- Financial reasons: Some women feel they won’t be able to support themselves or their family. They may not have the skills or the confidence needed to seek and obtain employment. They may have to leave with nothing more than their clothes if their partner controls all the finances. For many women there is a stigma associated with social assistance and they rightly fear the difficulty of supporting their children.
- Advice from others: Family and friends often pressure women to stay and make the marriage work. Counselors may recommend better communication skills, while doctors may prescribe tranquilizers to help with the stress. Such friends and helping professionals have failed to perceive the abuse as a problem that the woman can solve. Others may not even acknowledge that abuse is taking place.
- Sanctity of marriage: Women may stay in the marriage as a result of strongly held religious and/or cultural beliefs. They believe it is the woman’s responsibility to make the marriage successful.
- Fear of the unknown: Battered women are afraid of what is “out there”.
- Emotional dependency: The victim may feel she can’t exist without her partner. He may be the only adult person with whom she has any emotional relationship at all, so breaking up would mean total isolation.
- Minimization and denial: Minimization and denial of the violence is a survival tactic. Women have to put the abuse out of their minds in order to care for the children, go to work, manage the household, etc. Minimization of the violence helps the woman continue to function, but it also makes it easier for her to stay because she is deceiving herself about the seriousness of her situation.
- Good times: Except in a few cases, there are usually good aspects to the relationship. Women stay for the positive qualities their partners have and for the “honeymoon” periods when they are not battering.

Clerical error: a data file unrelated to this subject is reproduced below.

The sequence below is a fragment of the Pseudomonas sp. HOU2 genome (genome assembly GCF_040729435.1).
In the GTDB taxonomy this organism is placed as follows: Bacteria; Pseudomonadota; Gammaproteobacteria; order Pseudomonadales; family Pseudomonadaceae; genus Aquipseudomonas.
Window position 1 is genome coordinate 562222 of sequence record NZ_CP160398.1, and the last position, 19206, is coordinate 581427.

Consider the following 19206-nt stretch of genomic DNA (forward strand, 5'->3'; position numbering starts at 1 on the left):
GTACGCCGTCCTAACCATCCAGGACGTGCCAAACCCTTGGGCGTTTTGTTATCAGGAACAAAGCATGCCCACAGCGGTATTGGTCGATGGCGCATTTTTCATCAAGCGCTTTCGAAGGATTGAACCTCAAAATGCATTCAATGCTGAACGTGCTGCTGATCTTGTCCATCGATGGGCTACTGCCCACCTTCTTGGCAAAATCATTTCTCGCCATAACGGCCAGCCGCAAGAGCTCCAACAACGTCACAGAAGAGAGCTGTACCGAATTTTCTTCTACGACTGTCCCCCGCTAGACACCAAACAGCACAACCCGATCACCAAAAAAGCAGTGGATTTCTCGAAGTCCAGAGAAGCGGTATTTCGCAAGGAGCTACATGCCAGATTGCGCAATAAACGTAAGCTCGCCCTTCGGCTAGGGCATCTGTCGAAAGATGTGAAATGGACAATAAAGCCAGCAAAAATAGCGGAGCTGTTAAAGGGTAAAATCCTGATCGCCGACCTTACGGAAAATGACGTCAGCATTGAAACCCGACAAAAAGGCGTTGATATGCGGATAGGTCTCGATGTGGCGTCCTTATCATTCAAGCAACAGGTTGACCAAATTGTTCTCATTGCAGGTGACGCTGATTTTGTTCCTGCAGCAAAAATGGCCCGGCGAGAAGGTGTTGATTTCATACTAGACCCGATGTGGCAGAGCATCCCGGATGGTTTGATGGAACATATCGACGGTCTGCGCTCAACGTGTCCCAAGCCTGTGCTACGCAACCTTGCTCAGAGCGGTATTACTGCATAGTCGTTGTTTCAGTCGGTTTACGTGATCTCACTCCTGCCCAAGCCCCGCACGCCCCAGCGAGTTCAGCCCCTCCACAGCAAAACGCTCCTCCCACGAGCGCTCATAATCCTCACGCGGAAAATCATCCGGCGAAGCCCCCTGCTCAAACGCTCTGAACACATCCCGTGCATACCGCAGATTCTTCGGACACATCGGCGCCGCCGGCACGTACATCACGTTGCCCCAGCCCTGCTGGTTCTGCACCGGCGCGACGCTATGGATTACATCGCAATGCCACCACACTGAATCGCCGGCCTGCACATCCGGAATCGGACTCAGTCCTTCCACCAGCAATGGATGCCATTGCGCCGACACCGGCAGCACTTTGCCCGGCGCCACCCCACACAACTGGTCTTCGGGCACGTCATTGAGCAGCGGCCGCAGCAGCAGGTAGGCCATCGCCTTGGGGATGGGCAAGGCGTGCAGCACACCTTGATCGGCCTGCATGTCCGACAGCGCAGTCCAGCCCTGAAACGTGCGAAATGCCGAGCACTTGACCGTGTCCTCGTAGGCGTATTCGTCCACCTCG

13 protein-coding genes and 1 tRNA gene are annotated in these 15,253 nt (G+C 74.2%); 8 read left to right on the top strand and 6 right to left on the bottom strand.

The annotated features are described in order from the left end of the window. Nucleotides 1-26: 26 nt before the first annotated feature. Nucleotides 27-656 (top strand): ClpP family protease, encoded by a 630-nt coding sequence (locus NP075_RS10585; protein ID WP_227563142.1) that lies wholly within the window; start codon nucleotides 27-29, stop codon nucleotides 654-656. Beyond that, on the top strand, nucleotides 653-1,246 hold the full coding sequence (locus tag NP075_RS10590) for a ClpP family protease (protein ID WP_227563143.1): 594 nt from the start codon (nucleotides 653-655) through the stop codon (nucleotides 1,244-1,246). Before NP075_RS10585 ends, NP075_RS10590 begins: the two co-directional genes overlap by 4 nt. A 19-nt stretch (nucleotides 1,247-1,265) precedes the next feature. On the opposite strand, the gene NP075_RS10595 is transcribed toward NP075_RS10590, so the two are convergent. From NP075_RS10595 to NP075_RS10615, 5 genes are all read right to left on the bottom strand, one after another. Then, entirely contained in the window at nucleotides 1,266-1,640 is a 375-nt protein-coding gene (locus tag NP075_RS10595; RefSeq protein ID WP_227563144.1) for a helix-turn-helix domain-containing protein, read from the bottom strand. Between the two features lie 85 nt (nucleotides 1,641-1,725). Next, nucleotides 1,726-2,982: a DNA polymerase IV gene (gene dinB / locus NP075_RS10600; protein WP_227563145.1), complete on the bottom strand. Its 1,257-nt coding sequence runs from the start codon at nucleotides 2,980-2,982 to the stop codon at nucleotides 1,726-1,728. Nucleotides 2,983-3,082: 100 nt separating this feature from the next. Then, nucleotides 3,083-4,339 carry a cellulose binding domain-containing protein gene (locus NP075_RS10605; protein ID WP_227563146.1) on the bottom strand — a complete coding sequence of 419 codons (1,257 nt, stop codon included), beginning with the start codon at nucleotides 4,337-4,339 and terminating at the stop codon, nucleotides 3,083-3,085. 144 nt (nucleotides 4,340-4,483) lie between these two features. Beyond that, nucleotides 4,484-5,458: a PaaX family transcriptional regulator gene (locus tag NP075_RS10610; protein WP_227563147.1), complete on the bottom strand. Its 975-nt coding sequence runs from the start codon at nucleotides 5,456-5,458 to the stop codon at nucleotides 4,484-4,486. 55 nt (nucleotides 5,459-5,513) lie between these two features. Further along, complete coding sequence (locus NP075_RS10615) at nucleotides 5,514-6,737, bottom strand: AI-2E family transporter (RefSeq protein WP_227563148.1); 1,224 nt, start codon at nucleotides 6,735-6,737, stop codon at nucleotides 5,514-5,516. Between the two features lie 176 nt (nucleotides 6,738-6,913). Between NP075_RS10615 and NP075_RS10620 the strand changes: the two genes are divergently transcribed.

- No place to go: They may not have friends or family to turn to, or they may fear that by turning to them they could put them in danger. They may be unaware of women’s shelters in their area.
Indicators of Abuse:
- Fingertip bruises
- Bruises that don’t seem congruent with explanation
- Unexplained injuries
- Injuries in various stages of healing
- Grip marks
- Slow movement as if very sore
- Extreme worry/concern/stress
- Injuries to scalp
- Medication abuse
- Wearing heavy makeup
- Wearing long-sleeved shirts (especially in Summer)
- Always needing ‘permission’ from partner before engaging in an activity
- Always rushing home from work
- Partner calling or visiting numerous times a day
- Unexplained absences from work
- Public ridicule by partner
Ways to Help Someone Who is Being Abused:
Educate yourself on the issue of family violence
- Family violence is a serious crime, not a private family matter
- There is no typical abuser or victim of abuse
- Call a local women’s shelter for more information
Introduce the topic of family violence
- Listen if he/she is willing to talk
- Share what you know about the issue and any reading material you may have
- Do not victim-blame or minimize the abuse
- State that no one deserves to be abused
- Offer encouragement and point out strengths
Don’t give up
- Leaving an abusive partner is not as easy as packing and walking out the door. Leaving an abusive partner is dangerous; many women have to flee in fear of their lives.
- It is important to keep your own self-agenda out of the way when offering support to another individual.
- We each must have the right to make our own decisions based on what we feel is right or best at the time for ourselves. This isn’t easy to do, but it is a must.